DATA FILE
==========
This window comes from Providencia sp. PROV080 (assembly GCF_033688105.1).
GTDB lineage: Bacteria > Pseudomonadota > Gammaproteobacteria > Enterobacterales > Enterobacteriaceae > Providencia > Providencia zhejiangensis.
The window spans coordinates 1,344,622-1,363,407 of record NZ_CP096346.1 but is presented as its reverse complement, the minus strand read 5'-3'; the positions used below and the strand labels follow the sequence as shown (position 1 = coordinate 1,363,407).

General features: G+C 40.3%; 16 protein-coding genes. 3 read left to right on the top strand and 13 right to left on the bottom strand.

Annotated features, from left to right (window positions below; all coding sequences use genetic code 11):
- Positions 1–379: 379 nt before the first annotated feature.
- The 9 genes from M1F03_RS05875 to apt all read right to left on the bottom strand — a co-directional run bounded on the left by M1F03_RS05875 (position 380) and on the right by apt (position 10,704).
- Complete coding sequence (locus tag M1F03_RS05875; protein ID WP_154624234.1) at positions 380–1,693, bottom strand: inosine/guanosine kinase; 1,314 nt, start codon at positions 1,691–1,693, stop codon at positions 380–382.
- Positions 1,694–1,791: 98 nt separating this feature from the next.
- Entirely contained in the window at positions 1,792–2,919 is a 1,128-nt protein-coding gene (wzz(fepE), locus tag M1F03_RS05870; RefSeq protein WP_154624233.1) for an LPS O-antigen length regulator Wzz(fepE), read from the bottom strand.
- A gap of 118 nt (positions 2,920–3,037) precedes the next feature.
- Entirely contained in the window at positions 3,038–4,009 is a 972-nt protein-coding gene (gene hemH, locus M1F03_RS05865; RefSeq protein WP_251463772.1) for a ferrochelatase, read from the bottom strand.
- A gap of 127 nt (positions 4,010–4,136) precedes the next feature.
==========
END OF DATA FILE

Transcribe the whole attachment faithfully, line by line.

This window comes from Providencia sp. PROV080 (assembly GCF_033688105.1).
GTDB lineage: Bacteria > Pseudomonadota > Gammaproteobacteria > Enterobacterales > Enterobacteriaceae > Providencia > Providencia zhejiangensis.
The window spans coordinates 1,344,622-1,363,407 of record NZ_CP096346.1 but is presented as its reverse complement, the minus strand read 5'-3'; the positions used below and the strand labels follow the sequence as shown (position 1 = coordinate 1,363,407).

General features: G+C 40.3%; 16 protein-coding genes. 3 read left to right on the top strand and 13 right to left on the bottom strand.

Annotated features, from left to right (window positions below; all coding sequences use genetic code 11):
- Positions 1–379: 379 nt before the first annotated feature.
- The 9 genes from M1F03_RS05875 to apt all read right to left on the bottom strand — a co-directional run bounded on the left by M1F03_RS05875 (position 380) and on the right by apt (position 10,704).
- Complete coding sequence (locus tag M1F03_RS05875; protein ID WP_154624234.1) at positions 380–1,693, bottom strand: inosine/guanosine kinase; 1,314 nt, start codon at positions 1,691–1,693, stop codon at positions 380–382.
- Positions 1,694–1,791: 98 nt separating this feature from the next.
- Entirely contained in the window at positions 1,792–2,919 is a 1,128-nt protein-coding gene (wzz(fepE), locus tag M1F03_RS05870; RefSeq protein WP_154624233.1) for an LPS O-antigen length regulator Wzz(fepE), read from the bottom strand.
- A gap of 118 nt (positions 2,920–3,037) precedes the next feature.
- Entirely contained in the window at positions 3,038–4,009 is a 972-nt protein-coding gene (gene hemH, locus M1F03_RS05865; RefSeq protein WP_251463772.1) for a ferrochelatase, read from the bottom strand.
- A gap of 127 nt (positions 4,010–4,136) precedes the next feature.